The latest flu season facts and autoimmune arthritis – A “must” readIf you have not had your flu shot yet, read this “hot off the press” news from the American College of Rheumatology Annual Scientific Meeting presented yesterday in San Diego, California:Temporary Methotrexate Discontinuation for 2 Weeks Improves Immunogenicity of Seasonal Influenza Vaccination in Patients with Rheumatoid Arthritis: A Randomized Clinical Trial.People with rheumatoid arthritis who stop taking methotrexate treatment for just two weeks after they have a seasonal flu shot can improve the vaccine’s efficacy without increasing rheumatoid arthritis disease activity.
State of Arthritis Medications: Some old, some new, all important
The reliable, quick reference arthritis medications guide you need to assist you and your health care team with your therapy conversations.
The JointHealth™ Medications Guide gives you information on the most commonly prescribed medications for inflammatory types of arthritis and osteoarthritis. Medication information for the following diseases is included in this year’s guide: rheumatoid arthritis, ankylosing spondylitis, juvenile arthritis, psoriatic arthritis, systemic lupus erythematosus, vasculitis, osteoarthritis, and osteoporosis.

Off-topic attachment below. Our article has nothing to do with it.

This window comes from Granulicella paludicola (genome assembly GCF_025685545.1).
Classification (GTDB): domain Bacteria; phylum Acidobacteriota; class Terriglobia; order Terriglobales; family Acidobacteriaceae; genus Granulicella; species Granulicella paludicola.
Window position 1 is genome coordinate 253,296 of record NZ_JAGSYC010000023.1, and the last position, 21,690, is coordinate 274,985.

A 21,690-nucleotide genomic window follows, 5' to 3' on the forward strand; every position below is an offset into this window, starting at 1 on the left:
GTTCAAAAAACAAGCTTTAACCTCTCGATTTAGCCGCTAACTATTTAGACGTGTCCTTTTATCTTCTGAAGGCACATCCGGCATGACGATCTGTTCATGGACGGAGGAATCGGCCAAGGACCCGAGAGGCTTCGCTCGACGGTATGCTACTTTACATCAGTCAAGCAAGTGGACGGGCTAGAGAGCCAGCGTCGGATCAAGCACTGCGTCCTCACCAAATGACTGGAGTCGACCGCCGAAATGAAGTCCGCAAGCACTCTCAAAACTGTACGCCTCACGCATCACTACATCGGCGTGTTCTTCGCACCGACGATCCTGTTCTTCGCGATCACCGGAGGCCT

In this JointHealth™ insight, you will also find:
- An explanation of the naming changes in the different categories of
- Insight into the patient-physician therapy conversation by Cheryl Koehn, Founder and President of Arthritis Consumer Experts
- Updated disease information for rheumatoid arthritis, psoriatic arthritis, ankylosing spondylitis, juvenile arthritis, and lupus
- The latest research on methotrexate and the consumption of alcoholic beverages
Arthritis Consumer Experts is excited to unveil a new look and proud to announce a new name for our JointHealth™ newsletter: JointHealth™ insight.
For 17 years, our mission has been to bring valuable, unbiased, evidence-based and consumer-focused information and education programs in both official languages to people living with arthritis. This hasn’t changed. What is changing is the look and feel of our newsletter through a redesign and name change. Our new look reflects what our readers have told us in multiple surveys. Many of you have commented on how treatment options and reimbursement access are evolving and changing quickly. Readers living with inflammatory arthritis and osteoarthritis have also told us about unmet information needs, particularly regarding working with their rheumatologist, disease management and the importance of learning from other consumers’ personal experiences. Continue reading